And so now… I demand wellness.  And sleeping 11 hours a day is not my idea of wellness.
I know that my psychiatrist likely will not let me change the dose.  If this doesn’t happen, I’m not sure what to do.  She’s incredibly competent, so I am not keen on throwing her to the curb.  Many private psychiatrists will not accept me because I take Clozapine.  I’d say that most people who take this drug are profoundly disabled, so they get their psychiatric services from hospitals.  They typically don’t work full-time, so they have more time to devote to commuting via bus, more free time for appointments, etc.  

(I say this not to make assumptions about those who are disabled.  But I myself was in this position for several years, and so lived this way.  Thus, I speak from personal experience.)

I too was a patient at a specific hospital’s Clozapine clinic for 3 solid years, but I decided to leave once… things got bad.  See, my psychiatrist was always a resident.  I’d have the newbie doctor for 12 months and then, *poof!*  The doctor was gone, replaced by another doctor with again no experienced.  When I was assigned my fourth doctor, I realized… Something’s gotta change.  Especially since my circumstances had drastically changed within those 3 years.  When starting, I was unemployed and in psychiatric rehab programs.  3 years later, I was working full time.

Now I see a private psychiatrist.  It’s a miracle she puts up with me.  The Clozapine is very difficult to coordinate with the pharmacy.  See, first I have to get the blood work.  Then the results have to be faxed over to my psychiatrist.  If the levels are good, she writes me a prescription, and also fills out an extra sheet for me to give to the pharmacy.  It is illegal for me to get the Clozapine without this extra sheet.  Also, if my blood work is bad, then I have to get tested again.

It took a few months for me to adjust to this procedure.  I ran out of medication a couple of times, and had to go to the ER.  Also, I procrastinated the blood work, and so had to make some emergency appointments with my psychiatrist.  She’s truly a saint.  Most doctors would have abandoned me.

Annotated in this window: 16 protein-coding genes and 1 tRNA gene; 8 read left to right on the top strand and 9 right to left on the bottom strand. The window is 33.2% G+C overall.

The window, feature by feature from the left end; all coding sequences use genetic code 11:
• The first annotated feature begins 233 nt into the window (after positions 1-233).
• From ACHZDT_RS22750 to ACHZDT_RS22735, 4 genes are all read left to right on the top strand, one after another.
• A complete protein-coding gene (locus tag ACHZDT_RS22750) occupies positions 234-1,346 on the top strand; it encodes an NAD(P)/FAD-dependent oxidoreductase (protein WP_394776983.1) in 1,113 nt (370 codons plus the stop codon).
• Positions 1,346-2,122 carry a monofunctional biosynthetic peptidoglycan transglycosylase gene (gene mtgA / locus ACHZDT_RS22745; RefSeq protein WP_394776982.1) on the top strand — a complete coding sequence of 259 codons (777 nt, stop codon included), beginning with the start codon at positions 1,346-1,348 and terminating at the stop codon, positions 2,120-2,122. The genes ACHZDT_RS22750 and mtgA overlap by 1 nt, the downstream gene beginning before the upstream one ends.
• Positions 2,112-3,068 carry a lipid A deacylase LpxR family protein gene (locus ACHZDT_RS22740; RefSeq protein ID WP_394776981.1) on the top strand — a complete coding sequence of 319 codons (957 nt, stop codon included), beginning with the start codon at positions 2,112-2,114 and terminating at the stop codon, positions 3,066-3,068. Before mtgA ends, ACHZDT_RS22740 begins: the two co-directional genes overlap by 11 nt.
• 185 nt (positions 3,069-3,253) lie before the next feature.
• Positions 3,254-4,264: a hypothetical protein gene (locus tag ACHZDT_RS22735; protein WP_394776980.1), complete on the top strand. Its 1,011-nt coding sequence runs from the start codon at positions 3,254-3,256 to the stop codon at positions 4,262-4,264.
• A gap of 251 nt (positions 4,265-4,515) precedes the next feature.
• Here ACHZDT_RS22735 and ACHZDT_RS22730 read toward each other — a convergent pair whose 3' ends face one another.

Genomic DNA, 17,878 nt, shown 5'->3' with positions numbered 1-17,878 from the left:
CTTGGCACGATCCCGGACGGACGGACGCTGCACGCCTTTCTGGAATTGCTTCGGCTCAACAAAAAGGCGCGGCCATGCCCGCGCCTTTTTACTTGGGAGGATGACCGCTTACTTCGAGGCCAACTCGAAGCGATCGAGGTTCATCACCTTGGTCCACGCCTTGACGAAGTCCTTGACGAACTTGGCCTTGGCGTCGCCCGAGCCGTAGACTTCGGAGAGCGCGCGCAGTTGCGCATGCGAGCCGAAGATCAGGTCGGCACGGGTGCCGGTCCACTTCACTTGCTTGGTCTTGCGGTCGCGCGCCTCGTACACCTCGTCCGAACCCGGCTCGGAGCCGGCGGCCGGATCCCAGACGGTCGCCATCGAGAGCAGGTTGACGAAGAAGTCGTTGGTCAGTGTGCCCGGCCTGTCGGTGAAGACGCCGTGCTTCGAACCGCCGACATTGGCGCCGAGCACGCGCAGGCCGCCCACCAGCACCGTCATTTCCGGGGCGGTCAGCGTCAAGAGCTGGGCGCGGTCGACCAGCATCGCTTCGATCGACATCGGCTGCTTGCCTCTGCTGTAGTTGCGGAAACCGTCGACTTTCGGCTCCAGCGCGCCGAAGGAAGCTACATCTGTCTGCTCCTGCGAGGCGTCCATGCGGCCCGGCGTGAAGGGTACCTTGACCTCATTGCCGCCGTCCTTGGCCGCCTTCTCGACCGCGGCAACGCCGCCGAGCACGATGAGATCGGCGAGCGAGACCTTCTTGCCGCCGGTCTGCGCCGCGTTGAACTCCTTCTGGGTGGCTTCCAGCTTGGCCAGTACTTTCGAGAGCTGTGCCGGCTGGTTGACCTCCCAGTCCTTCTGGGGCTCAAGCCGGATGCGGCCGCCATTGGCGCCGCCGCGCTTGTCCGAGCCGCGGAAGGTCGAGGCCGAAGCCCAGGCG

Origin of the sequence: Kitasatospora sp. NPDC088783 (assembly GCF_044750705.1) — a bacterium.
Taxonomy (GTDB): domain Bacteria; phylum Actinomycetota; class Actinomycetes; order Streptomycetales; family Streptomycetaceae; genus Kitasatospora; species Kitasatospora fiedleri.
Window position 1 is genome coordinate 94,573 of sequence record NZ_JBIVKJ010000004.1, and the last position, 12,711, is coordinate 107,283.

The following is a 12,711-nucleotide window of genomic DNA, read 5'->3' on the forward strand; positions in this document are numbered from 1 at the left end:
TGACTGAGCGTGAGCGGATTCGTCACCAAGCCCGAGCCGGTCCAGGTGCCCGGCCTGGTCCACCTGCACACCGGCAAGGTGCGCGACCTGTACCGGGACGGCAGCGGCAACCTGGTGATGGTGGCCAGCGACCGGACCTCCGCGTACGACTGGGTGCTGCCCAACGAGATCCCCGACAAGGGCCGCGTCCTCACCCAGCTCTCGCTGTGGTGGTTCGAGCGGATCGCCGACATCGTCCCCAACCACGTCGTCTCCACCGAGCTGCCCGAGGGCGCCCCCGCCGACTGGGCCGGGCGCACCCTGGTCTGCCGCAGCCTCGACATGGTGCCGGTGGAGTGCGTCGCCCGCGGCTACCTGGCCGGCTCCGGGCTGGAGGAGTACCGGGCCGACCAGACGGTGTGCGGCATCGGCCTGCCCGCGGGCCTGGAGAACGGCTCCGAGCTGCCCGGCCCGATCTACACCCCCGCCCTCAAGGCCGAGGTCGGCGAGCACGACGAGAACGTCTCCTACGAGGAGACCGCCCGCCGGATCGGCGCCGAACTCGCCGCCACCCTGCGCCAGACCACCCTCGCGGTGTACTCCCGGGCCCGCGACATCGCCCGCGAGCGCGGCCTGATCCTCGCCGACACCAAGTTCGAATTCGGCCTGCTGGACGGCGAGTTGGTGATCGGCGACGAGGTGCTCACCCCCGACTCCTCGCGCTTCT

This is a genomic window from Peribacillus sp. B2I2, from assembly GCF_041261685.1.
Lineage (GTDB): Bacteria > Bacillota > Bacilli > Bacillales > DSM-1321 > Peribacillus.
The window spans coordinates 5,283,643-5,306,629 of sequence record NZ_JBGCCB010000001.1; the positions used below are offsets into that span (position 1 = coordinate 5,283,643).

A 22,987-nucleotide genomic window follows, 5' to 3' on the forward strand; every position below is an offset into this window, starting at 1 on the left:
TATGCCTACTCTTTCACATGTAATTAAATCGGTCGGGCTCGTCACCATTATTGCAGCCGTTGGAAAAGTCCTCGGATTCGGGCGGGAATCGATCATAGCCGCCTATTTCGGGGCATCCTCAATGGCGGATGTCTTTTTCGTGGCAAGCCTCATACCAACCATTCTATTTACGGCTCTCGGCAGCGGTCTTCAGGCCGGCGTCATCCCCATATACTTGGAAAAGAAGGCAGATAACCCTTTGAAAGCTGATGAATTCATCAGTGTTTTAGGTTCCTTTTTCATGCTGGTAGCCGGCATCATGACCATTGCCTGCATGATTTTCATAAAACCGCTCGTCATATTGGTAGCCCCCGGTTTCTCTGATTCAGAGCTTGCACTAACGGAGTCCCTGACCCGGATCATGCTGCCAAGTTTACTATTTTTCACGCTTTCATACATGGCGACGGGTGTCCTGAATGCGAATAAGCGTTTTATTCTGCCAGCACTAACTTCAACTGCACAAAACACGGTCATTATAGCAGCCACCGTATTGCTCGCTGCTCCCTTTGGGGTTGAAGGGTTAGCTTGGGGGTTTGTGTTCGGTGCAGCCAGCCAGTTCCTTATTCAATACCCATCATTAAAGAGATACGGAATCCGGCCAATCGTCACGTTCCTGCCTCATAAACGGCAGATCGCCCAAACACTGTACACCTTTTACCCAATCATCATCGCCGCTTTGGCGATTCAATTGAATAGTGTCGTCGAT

I write here now, so as to share with you the process I go through to simply remain mentally well.  I am at times envious, of those who have no need to jump through any of these hoops in order to live normal, satisfying lives.  Whereas I have suffered to get to this point.  Granted, I’m happy I’m well, but it took me a long time to get here.  I started taking medications when I was 14.  I was not stabilized on the “perfect” combination of drugs until I was 27.  And then I spent time in rehab, simply getting back on my feet.

I hope this process of figuring medications will take less time for people in the future.  So many years of my life were wasted, sitting in offices of psychiatrists who felt no guilt in offering me subpar treatment.  Watching me gain ninety pounds steadily.  Turning a deaf ear when I lamented that I wanted to work, but was too depressed to look for work.

This has to stop.  Psychiatrists need to hold a higher standard for themselves.  Because it’s not about sedating the patient into compliance.  It’s about improving the quality of life for a person.